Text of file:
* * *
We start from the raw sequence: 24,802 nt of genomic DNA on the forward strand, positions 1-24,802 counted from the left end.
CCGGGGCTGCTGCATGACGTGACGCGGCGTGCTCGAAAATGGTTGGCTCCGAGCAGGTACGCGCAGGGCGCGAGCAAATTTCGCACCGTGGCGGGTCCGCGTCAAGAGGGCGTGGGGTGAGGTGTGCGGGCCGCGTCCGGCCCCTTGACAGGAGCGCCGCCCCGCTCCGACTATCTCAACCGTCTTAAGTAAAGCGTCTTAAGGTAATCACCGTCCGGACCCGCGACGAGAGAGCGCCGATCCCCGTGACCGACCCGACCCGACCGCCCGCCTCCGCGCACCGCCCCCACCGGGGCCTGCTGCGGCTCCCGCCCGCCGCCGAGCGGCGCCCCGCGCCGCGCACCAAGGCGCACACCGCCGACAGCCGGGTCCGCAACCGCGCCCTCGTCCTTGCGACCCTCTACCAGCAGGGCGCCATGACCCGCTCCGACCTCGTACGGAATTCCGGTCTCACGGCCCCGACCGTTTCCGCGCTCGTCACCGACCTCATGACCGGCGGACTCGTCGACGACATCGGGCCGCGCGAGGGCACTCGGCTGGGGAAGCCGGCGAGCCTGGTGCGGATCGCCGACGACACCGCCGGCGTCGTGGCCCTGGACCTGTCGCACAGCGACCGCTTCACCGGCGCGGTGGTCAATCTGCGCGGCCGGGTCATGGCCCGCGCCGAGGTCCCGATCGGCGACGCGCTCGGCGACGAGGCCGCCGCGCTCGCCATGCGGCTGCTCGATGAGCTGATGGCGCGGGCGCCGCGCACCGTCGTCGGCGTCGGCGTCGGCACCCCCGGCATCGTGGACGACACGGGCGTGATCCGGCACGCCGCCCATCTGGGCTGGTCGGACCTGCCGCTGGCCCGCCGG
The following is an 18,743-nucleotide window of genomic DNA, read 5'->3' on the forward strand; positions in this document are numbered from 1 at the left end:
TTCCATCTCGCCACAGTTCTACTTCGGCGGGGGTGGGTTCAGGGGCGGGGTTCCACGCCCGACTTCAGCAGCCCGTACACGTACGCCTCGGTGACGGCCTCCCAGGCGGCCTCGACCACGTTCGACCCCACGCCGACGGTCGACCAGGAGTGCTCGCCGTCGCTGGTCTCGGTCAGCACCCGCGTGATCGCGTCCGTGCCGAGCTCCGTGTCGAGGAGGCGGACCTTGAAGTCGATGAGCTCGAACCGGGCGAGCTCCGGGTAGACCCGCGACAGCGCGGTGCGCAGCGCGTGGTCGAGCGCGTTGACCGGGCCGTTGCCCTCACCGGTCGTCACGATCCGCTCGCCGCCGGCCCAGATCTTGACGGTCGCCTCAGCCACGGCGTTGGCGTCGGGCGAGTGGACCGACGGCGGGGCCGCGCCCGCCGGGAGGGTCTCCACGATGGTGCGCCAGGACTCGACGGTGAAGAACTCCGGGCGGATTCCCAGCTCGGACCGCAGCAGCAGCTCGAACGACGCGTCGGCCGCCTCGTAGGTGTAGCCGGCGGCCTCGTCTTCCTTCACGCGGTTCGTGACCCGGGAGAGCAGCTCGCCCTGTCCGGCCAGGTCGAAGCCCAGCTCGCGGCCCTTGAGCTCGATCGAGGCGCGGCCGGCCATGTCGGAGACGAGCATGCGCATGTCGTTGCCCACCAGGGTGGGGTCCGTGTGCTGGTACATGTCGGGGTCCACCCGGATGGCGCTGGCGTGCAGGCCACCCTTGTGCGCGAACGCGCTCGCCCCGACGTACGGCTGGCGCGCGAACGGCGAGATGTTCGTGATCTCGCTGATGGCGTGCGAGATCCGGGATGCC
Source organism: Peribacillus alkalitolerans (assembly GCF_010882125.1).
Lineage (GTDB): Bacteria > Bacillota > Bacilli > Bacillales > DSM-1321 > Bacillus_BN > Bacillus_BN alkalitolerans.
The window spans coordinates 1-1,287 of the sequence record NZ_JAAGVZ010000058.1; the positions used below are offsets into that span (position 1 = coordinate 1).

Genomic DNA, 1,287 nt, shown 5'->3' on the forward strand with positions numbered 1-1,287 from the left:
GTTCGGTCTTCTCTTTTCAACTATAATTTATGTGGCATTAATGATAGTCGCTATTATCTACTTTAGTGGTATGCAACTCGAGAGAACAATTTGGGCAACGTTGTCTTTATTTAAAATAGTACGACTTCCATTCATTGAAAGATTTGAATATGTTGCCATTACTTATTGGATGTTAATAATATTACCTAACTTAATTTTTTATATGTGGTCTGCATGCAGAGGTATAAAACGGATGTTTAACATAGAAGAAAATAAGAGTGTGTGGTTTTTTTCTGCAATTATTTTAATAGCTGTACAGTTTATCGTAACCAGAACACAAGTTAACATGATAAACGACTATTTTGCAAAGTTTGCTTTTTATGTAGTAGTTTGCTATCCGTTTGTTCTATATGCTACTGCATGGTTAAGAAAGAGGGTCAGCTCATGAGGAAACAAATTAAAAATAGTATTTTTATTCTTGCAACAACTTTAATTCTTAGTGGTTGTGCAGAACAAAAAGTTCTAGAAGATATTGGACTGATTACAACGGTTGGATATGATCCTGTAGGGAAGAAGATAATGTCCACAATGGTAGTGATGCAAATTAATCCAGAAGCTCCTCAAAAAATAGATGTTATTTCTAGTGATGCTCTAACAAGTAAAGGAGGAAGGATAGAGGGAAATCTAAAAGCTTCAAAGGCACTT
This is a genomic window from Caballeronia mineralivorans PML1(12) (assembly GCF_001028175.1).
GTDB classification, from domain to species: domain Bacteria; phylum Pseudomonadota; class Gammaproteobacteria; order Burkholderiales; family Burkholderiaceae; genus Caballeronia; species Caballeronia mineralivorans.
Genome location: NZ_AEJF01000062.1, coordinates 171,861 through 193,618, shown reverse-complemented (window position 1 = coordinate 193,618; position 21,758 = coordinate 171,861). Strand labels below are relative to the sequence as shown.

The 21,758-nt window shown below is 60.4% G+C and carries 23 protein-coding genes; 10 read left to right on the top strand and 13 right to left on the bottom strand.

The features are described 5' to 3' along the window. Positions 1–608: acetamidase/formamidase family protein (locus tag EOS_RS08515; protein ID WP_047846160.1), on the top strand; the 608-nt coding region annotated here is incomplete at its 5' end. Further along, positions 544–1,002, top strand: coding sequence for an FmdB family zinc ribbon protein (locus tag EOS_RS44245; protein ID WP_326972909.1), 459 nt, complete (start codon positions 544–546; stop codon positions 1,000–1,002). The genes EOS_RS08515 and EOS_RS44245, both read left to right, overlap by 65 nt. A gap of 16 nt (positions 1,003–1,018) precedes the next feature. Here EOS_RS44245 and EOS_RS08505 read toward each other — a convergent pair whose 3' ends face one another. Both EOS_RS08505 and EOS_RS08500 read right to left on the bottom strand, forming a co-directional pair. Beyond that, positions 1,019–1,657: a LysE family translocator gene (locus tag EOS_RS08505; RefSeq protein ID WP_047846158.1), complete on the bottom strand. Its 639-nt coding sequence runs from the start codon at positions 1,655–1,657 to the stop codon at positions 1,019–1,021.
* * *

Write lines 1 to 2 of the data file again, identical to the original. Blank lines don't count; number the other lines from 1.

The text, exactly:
We start from the raw sequence: 24,802 nt of genomic DNA on the forward strand, positions 1-24,802 counted from the left end.
CCGGGGCTGCTGCATGACGTGACGCGGCGTGCTCGAAAATGGTTGGCTCCGAGCAGGTACGCGCAGGGCGCGAGCAAATTTCGCACCGTGGCGGGTCCGCGTCAAGAGGGCGTGGGGTGAGGTGTGCGGGCCGCGTCCGGCCCCTTGACAGGAGCGCCGCCCCGCTCCGACTATCTCAACCGTCTTAAGTAAAGCGTCTTAAGGTAATCACCGTCCGGACCCGCGACGAGAGAGCGCCGATCCCCGTGACCGACCCGACCCGACCGCCCGCCTCCGCGCACCGCCCCCACCGGGGCCTGCTGCGGCTCCCGCCCGCCGCCGAGCGGCGCCCCGCGCCGCGCACCAAGGCGCACACCGCCGACAGCCGGGTCCGCAACCGCGCCCTCGTCCTTGCGACCCTCTACCAGCAGGGCGCCATGACCCGCTCCGACCTCGTACGGAATTCCGGTCTCACGGCCCCGACCGTTTCCGCGCTCGTCACCGACCTCATGACCGGCGGACTCGTCGACGACATCGGGCCGCGCGAGGGCACTCGGCTGGGGAAGCCGGCGAGCCTGGTGCGGATCGCCGACGACACCGCCGGCGTCGTGGCCCTGGACCTGTCGCACAGCGACCGCTTCACCGGCGCGGTGGTCAATCTGCGCGGCCGGGTCATGGCCCGCGCCGAGGTCCCGATCGGCGACGCGCTCGGCGACGAGGCCGCCGCGCTCGCCATGCGGCTGCTCGATGAGCTGATGGCGCGGGCGCCGCGCACCGTCGTCGGCGTCGGCGTCGGCACCCCCGGCATCGTGGACGACACGGGCGTGATCCGGCACGCCGCCCATCTGGGCTGGTCGGACCTGCCGCTGGCCCGCCGG